Oscars Countdown 2014 - August: Osage County

Ensign Lestat's Oscars Countdown, 21/01/2014

'August: Osage County'

Nominations - Best Actress (Meryl Streep), Best Supporting Actress (Julia Roberts)
'August: Osage County' is the kind of film I avoid watching. The story of a dysfunctional, estranged family being brought together under constrained circumstances and eventually unearthing unpalatable truths and the like is really not how I want to spend an evening.

But sacrifices must be made in the greater good of... blog kind. There may be spoilers, so tread carefully. So, yes, I stoically sat through the film, expecting it to be greater than the sum of my grievances, only to find that it is worse. Well, when I say worse, it's only because I cared not for a single character in the film, and perhaps that was the whole point. Who knows. Turns out the film was based on a play, and well, in hindsight it plays out as such, as well, because the scenes are mostly static, and the story plays out almost completely via verbal discourse.

As I mentioned earlier, the unlikeable characters make this film a difficult watch. It's not an uncomfortable viewing, neither does it hark back to reality (though, to some, it may). Fact is, the majority of us who are in contact with any extended relations know for a fact that their family is dysfunctional and imminently dislikeable (seriously, is that even a word?). I betcha if we all had the talent, we could all write copious reams of the goings-on of our own families, because, truth is stranger than fiction. In 'August', it's not as much as that the story is not real, it just seems so... other. Again, this may just be me, but I don't believe we need to exaggerate the fact that human beings can be essentially mean and hurtful or that sometimes running away is the only option.

However, this blog is not a review. This is about the Oscars. The film assembles an accomplished ensemble cast, though the protagonists are warring mother and daughter, Violet (Meryl Streep) and Barbara Weston (Julia Roberts). The immense focus on these two characters has landed both actors an Oscar nomination each. However, Roberts' supporting nomination seems a tad unfair, considering she has an equal amount of screen-time.

Roberts' performance was accomplished and believable, but she was, at every given point, still being Julia Roberts. There was nothing new of different about her acting. This may just be the biggest issue with adapted plays - what is outstanding on the stage, modulations of voices, enunciation of emotion, doesn't set necessarily set the screen alight. Problems, problems.

However, I still credit her with putting in a good performance, unlike Meryl Streep. Now, I'll be the first to say that I was the rarity who had her pegged to win the Oscar for 'The Iron Lady' - she was impeccable and carried the makeup fabulously. She got lost in her character, and at no point made her a caricature. People were upset that she'd bagged a second one over potential first-time winner Viola Davis. Davis was great in her role, but not memorable. Fact is, Davis is superbly talented, and she will get an Oscar sooner rather than later, as long as deserved projects come her way. I'm all for the underdog, but not that year.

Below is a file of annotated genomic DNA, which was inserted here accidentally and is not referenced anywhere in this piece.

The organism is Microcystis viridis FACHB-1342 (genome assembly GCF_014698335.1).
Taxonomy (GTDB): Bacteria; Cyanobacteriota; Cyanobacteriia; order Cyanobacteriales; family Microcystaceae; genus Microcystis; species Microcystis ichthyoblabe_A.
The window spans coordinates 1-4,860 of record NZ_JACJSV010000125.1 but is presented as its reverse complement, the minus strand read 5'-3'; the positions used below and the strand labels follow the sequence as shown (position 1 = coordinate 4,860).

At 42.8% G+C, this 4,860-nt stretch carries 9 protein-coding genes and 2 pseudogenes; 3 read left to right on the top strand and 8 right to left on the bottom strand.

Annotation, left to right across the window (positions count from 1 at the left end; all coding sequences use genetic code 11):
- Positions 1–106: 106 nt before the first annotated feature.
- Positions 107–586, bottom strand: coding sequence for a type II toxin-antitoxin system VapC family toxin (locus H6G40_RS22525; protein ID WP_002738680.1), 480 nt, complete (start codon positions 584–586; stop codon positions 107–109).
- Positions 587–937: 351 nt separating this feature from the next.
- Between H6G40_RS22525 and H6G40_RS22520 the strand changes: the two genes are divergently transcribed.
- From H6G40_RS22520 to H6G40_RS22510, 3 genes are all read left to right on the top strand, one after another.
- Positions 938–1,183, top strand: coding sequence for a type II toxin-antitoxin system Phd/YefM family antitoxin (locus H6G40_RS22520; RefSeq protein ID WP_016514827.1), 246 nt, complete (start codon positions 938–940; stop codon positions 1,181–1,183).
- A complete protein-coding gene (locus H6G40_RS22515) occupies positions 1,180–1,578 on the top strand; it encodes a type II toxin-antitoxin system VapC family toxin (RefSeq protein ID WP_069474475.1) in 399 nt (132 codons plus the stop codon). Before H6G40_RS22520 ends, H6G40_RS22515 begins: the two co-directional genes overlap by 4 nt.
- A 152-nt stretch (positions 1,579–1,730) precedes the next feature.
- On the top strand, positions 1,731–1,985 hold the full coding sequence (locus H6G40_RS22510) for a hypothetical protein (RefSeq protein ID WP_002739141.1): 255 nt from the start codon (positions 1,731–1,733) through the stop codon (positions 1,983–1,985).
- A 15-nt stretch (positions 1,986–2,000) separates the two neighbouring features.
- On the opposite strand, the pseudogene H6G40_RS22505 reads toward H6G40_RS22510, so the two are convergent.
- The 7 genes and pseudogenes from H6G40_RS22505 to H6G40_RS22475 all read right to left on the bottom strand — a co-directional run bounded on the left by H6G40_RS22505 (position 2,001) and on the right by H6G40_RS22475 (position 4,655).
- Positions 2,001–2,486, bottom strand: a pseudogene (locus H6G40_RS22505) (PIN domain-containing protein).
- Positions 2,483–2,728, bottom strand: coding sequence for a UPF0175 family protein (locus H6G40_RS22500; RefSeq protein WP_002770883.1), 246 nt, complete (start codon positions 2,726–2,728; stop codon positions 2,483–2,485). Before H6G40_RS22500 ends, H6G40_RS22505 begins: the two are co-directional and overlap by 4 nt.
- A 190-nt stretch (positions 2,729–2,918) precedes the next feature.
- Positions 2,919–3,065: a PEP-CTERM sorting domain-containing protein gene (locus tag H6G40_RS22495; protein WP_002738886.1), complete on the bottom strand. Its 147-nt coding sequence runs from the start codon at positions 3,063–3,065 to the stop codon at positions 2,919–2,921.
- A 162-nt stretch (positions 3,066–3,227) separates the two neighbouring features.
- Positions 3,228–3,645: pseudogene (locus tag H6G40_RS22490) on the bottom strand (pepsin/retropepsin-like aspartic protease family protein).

Now that I've watched 'August' however, I am astounded by the choice of Streep, because her performance was over-the-top at best and ham-handed at worst. So shoot me, it's the truth. A drug-addicted, cancer-sufferer making it through her husband's funeral and wake is a tremendous role, utterly ruined in this film. There was one scene in which she shone, and that was the one when she's talking to her on-screen sister Mattie Fae (Margo Martindale). That's the only scene that felt realistic to me. All the others, terribly overdone. I'd have handed it to her had her character been overwrought, but that was clearly not the case.

The only credible performance in the film was Benedict Cumberbatch (no, I'm not a Cumberbatchian, or whatever his fans are called), as he plays a character so unlike the others I've seen him as. To others he may not have been a revelation, but I was impressed by him, indeed. Most of the other actors, including the always delightful Ewan McGregor just seemed to be going through the motions. No one seemed interested in doing anything of note.

This time around, as I watched the Oscar nominations announced, the Best Actress category disappointed me the most, perhaps because I feel like the right kind of characters are not being portrayed. That's not the actors' fault, of course, but my concern remains. At least this year, the women are central characters in their films, unlike a few years ago when they were all wives or girlfriends.

I'm hoping Streep doesn't get the Oscar - particularly heartless of me, since I have seen only one other performance. But, oh, the standards will dip if this becomes a precedent. Not worth it. 

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